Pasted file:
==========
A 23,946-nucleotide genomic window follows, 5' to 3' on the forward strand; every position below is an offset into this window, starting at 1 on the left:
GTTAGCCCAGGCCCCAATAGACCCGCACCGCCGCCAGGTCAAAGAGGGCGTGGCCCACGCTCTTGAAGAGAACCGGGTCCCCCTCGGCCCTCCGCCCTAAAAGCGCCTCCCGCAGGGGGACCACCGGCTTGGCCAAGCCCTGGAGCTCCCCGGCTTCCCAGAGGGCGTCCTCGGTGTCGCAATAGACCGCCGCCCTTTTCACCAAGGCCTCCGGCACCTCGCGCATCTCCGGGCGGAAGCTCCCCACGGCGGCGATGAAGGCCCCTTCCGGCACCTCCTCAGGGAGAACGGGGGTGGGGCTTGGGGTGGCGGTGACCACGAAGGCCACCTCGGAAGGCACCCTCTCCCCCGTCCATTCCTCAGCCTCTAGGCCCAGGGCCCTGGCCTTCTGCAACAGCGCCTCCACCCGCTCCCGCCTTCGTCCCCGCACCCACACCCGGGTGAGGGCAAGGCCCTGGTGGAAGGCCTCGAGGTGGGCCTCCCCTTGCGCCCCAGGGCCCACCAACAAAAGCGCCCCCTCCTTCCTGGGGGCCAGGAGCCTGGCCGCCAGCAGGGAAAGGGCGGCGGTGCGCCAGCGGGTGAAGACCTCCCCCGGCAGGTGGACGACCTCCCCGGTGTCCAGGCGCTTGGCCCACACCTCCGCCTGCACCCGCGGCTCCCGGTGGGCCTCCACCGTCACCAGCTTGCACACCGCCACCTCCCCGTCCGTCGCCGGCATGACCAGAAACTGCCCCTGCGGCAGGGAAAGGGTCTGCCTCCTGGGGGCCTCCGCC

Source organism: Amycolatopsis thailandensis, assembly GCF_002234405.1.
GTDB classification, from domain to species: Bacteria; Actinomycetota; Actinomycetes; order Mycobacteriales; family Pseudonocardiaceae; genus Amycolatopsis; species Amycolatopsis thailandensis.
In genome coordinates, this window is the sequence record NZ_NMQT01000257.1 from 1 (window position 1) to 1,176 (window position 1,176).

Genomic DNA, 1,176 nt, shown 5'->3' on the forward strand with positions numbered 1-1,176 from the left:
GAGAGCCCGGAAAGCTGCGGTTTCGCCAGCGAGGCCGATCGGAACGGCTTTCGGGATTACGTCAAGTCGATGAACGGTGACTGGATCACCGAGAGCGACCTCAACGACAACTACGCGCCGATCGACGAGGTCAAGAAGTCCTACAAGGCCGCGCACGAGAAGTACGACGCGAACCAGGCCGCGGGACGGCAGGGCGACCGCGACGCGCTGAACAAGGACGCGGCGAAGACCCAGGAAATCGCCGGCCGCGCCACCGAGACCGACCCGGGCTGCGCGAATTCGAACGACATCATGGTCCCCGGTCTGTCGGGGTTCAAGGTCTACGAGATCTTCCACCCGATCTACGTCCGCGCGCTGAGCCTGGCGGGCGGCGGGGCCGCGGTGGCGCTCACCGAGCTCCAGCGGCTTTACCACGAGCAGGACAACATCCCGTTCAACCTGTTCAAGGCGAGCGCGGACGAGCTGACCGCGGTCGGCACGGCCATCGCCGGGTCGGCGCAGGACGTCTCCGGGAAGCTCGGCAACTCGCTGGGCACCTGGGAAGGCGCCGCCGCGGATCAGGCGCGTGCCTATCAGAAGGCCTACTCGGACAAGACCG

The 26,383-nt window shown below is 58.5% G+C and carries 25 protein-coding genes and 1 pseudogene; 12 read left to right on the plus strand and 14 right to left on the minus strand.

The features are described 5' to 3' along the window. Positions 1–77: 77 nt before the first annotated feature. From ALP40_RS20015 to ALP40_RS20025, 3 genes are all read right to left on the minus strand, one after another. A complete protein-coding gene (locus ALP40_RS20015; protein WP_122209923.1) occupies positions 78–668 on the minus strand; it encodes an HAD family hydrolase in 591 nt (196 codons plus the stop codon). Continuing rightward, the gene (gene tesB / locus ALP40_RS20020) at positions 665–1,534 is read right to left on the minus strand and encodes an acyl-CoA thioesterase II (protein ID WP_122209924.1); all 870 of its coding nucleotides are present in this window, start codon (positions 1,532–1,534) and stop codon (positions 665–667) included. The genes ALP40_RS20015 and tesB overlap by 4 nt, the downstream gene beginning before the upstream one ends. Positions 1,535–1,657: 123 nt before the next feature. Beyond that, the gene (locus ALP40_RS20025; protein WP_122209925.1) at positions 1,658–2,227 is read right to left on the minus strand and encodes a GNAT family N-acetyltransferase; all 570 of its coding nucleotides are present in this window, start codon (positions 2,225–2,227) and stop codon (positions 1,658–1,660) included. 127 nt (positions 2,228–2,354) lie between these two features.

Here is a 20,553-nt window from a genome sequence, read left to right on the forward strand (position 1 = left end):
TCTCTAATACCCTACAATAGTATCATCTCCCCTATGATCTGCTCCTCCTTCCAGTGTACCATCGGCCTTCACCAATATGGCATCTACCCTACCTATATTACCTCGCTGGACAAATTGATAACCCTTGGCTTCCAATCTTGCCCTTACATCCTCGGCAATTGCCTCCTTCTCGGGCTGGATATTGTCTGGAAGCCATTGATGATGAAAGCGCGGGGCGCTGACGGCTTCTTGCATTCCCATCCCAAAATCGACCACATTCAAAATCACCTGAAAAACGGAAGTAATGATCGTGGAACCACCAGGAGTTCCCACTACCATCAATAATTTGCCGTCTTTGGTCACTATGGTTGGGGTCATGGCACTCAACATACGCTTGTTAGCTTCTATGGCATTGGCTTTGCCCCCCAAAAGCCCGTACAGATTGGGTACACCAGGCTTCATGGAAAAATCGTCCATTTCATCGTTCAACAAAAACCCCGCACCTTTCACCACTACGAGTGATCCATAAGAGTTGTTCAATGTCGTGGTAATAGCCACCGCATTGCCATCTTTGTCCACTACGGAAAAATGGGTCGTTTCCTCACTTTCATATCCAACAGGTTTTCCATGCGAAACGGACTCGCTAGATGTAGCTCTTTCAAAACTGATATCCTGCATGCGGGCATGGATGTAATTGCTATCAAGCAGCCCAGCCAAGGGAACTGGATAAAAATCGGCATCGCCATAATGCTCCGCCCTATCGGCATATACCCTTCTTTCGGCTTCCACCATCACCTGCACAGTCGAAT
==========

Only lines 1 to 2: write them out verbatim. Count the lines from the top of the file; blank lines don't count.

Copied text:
A 23,946-nucleotide genomic window follows, 5' to 3' on the forward strand; every position below is an offset into this window, starting at 1 on the left:
GTTAGCCCAGGCCCCAATAGACCCGCACCGCCGCCAGGTCAAAGAGGGCGTGGCCCACGCTCTTGAAGAGAACCGGGTCCCCCTCGGCCCTCCGCCCTAAAAGCGCCTCCCGCAGGGGGACCACCGGCTTGGCCAAGCCCTGGAGCTCCCCGGCTTCCCAGAGGGCGTCCTCGGTGTCGCAATAGACCGCCGCCCTTTTCACCAAGGCCTCCGGCACCTCGCGCATCTCCGGGCGGAAGCTCCCCACGGCGGCGATGAAGGCCCCTTCCGGCACCTCCTCAGGGAGAACGGGGGTGGGGCTTGGGGTGGCGGTGACCACGAAGGCCACCTCGGAAGGCACCCTCTCCCCCGTCCATTCCTCAGCCTCTAGGCCCAGGGCCCTGGCCTTCTGCAACAGCGCCTCCACCCGCTCCCGCCTTCGTCCCCGCACCCACACCCGGGTGAGGGCAAGGCCCTGGTGGAAGGCCTCGAGGTGGGCCTCCCCTTGCGCCCCAGGGCCCACCAACAAAAGCGCCCCCTCCTTCCTGGGGGCCAGGAGCCTGGCCGCCAGCAGGGAAAGGGCGGCGGTGCGCCAGCGGGTGAAGACCTCCCCCGGCAGGTGGACGACCTCCCCGGTGTCCAGGCGCTTGGCCCACACCTCCGCCTGCACCCGCGGCTCCCGGTGGGCCTCCACCGTCACCAGCTTGCACACCGCCACCTCCCCGTCCGTCGCCGGCATGACCAGAAACTGCCCCTGCGGCAGGGAAAGGGTCTGCCTCCTGGGGGCCTCCGCC